The Highs and Lows of Water Pressure
People love high water pressure but your house does not! While you enjoy watering you flowers from fifty feet away your plumbing fixtures are screaming for help. Plumbing manufacturers test and specify their products based on a maximum water pressure of 80 psi. If your water pressure is above that pipes start to make noises, faucets start to drip and toilets begin to operate without assistance.
The bad part about this scenario is these things mainly happen at night when you are asleep. Pressure builds in the municipality water system at night because there is a lot less water being used. That pressure then gets transferred to your home and causes the seals to weep in your faucets and toilets. Over time the high pressure will further weaken the seals until the drips or running toilets will occur during the day and get noticed.
There is a simple test you can perform to find the water pressure to your home. Your local hardware store should offer a pressure gauge which connects right to your hose faucet. Try and find the one with a “tattle tale” dial on it so you can see what the maximum pressure goes to overnight. If you do leave the gauge on you hose faucet overnight DO NOT perform this test in freezing temperatures. Here in Bellingham we have tested water pressures up to 170 psi! Those who are on private wells are generally immune to these pressure problems but the water associations around Whatcom County can get up there in pressure too.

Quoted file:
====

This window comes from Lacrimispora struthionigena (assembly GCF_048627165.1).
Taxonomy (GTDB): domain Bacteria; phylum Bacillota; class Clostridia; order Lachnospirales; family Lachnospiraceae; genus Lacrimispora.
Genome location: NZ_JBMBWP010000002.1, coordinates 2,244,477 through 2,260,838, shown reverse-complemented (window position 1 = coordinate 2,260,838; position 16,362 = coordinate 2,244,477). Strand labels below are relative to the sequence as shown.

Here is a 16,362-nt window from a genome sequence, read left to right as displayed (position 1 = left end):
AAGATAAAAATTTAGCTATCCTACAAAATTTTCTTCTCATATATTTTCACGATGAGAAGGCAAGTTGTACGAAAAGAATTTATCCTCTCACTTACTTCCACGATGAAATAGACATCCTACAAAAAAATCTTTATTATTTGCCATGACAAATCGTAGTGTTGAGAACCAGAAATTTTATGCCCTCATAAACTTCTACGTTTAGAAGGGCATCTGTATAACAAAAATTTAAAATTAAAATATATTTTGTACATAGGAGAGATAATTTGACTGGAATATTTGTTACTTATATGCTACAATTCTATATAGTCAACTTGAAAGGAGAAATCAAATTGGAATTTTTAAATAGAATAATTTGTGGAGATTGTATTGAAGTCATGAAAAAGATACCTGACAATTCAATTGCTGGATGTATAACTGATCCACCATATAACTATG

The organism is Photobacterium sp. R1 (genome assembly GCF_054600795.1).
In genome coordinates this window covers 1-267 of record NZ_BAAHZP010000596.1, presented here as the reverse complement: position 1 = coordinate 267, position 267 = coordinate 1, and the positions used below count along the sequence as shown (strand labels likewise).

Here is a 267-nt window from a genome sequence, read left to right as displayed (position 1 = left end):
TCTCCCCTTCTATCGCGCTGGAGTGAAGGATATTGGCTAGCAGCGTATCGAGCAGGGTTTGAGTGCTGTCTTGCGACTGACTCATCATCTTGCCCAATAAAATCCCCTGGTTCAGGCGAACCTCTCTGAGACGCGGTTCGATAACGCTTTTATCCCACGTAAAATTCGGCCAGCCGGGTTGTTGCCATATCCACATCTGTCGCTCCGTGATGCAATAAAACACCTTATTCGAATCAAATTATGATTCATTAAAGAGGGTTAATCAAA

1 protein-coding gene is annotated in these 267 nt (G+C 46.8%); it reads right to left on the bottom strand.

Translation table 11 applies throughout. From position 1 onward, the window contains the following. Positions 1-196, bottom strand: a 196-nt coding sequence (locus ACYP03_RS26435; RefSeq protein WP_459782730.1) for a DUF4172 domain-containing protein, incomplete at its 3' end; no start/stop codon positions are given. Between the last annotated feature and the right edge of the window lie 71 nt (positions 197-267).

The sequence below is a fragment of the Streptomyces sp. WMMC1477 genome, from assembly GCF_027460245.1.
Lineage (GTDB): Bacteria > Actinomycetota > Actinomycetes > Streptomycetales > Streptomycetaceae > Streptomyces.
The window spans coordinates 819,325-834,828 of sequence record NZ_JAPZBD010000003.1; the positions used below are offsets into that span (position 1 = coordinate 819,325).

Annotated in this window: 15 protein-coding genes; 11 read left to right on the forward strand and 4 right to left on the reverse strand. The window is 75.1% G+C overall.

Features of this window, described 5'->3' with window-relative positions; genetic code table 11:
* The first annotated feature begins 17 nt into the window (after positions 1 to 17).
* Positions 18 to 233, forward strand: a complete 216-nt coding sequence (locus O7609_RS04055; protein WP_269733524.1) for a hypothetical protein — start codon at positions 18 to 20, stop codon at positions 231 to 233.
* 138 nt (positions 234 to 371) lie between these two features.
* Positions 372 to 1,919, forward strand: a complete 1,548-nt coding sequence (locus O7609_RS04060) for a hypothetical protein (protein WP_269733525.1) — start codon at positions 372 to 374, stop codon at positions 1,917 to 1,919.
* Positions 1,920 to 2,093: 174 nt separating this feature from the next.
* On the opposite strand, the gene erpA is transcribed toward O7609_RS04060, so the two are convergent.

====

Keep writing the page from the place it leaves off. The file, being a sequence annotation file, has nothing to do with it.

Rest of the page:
If your water pressure exceeds 80 psi then your homes pressure reducing valve has most likely failed or worst yet, you do not have a pressure reducing valve which leaves your home fully subject to whatever water pressure is from the city main! Give us a call and we can discuss a remedy for high pressure.
Long Soapy Process
The low water pressure is not so loved by homeowners. Plumbing code states that the minimum water pressure from a city or association water is 15 psi. I don’t know of many faucets that would be anything more than a dribble at that pressure and a shower would be a long soapy process. Some low water pressure areas around Whatcom County are parts of Sudden Valley and Everson but let’s face it, you low pressure people are fully aware of who you are!
There are several solutions to fix this problem, just give us a call (360) 734-6440 as we are here to help.